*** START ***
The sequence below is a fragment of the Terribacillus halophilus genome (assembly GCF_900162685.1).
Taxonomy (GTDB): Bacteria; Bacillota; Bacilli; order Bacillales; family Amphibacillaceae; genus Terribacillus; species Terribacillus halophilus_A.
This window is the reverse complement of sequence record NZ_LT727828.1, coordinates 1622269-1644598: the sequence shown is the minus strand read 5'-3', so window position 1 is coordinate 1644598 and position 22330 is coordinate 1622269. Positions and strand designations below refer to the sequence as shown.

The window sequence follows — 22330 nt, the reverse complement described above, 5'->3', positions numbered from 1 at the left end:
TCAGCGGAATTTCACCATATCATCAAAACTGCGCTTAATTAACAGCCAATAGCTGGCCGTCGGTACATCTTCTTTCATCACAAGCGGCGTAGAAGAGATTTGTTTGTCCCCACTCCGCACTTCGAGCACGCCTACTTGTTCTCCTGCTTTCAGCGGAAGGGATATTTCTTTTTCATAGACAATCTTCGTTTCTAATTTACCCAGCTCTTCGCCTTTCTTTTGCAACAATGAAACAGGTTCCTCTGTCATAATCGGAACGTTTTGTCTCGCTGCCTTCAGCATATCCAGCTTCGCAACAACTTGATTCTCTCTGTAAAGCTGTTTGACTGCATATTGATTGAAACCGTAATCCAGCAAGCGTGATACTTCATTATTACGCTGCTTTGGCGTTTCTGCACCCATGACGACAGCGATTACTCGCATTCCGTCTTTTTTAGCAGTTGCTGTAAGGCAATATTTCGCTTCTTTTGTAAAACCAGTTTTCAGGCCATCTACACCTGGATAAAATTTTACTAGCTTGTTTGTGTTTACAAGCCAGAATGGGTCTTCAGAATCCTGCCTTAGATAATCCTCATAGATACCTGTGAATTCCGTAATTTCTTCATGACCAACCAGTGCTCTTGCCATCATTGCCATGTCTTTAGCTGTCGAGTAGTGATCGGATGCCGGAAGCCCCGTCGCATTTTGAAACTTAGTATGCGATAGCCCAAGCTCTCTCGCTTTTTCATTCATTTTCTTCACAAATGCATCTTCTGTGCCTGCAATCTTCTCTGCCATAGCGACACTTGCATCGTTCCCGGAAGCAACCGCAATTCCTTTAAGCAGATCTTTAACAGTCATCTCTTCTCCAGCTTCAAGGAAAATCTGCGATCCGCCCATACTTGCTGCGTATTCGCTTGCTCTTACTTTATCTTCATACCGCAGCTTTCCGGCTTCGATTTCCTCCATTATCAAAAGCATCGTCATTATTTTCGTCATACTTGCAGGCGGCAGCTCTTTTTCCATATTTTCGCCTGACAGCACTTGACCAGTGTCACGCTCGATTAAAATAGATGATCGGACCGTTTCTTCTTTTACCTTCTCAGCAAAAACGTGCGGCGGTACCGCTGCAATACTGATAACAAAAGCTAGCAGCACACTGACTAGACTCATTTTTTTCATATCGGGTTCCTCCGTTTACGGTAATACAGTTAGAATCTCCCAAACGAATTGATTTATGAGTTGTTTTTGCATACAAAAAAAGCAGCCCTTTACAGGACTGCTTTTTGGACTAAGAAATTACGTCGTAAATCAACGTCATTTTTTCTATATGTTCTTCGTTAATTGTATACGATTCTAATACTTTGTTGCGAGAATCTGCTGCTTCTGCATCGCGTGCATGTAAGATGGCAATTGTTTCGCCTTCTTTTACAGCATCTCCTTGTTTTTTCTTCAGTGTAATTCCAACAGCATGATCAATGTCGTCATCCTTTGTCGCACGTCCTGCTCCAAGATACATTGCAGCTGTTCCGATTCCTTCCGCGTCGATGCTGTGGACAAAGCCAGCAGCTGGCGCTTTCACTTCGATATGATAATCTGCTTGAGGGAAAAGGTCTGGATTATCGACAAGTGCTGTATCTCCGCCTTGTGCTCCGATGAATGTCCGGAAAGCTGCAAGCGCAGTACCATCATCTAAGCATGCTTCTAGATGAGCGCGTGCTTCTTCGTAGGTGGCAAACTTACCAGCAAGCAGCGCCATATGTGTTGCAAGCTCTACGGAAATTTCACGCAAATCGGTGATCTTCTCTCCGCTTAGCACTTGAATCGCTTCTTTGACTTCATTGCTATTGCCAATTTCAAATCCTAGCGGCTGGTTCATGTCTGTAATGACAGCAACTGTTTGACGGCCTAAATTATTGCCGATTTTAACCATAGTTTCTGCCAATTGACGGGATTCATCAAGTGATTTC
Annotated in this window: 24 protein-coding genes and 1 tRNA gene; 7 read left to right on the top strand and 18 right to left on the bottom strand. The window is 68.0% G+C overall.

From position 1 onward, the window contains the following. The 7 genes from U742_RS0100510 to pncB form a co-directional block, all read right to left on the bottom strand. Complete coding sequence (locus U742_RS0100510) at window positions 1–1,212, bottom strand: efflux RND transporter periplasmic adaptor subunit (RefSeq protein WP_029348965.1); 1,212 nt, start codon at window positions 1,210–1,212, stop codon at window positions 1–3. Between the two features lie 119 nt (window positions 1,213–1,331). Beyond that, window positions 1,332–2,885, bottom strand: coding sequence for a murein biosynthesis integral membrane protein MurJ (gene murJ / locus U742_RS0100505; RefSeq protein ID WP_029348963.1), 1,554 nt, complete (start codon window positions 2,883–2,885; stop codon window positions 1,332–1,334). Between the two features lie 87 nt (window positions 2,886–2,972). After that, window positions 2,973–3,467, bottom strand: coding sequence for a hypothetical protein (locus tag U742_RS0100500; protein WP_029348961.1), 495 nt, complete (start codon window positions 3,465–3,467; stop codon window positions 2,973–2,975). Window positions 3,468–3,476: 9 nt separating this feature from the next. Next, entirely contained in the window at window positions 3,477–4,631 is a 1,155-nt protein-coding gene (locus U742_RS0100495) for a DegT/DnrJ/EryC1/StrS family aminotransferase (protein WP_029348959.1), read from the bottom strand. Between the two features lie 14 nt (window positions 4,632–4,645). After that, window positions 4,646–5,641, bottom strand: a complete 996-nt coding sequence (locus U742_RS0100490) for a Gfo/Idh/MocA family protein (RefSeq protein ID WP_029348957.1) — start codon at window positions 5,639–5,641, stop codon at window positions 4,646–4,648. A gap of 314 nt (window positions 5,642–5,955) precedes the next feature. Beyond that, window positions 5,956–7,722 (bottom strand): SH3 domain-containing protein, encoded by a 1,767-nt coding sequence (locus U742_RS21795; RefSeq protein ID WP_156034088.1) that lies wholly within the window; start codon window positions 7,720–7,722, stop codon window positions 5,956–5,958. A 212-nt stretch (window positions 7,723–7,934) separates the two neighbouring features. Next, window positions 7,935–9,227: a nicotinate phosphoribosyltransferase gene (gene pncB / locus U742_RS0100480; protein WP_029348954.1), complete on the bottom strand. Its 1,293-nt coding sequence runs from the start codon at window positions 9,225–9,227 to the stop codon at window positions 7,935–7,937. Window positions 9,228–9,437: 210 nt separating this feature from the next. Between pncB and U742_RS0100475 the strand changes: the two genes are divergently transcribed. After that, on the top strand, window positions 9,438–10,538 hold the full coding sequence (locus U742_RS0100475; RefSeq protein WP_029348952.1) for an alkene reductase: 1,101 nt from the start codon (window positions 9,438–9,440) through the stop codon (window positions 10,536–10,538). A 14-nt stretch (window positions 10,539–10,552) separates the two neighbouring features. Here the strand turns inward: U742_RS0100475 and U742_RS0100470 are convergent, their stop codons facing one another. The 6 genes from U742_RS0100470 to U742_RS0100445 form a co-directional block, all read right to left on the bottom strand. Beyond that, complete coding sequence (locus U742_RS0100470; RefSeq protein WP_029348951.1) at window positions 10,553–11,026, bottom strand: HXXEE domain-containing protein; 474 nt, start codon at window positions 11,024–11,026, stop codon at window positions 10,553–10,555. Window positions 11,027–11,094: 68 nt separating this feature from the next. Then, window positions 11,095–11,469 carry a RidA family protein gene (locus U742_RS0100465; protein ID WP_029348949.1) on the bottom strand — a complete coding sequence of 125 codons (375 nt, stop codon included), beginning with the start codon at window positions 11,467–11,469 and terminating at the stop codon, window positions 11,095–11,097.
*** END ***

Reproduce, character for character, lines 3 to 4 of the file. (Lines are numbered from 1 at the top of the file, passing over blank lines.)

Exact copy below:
This window is the reverse complement of sequence record NZ_LT727828.1, coordinates 1622269-1644598: the sequence shown is the minus strand read 5'-3', so window position 1 is coordinate 1644598 and position 22330 is coordinate 1622269. Positions and strand designations below refer to the sequence as shown.

The window sequence follows — 22330 nt, the reverse complement described above, 5'->3', positions numbered from 1 at the left end: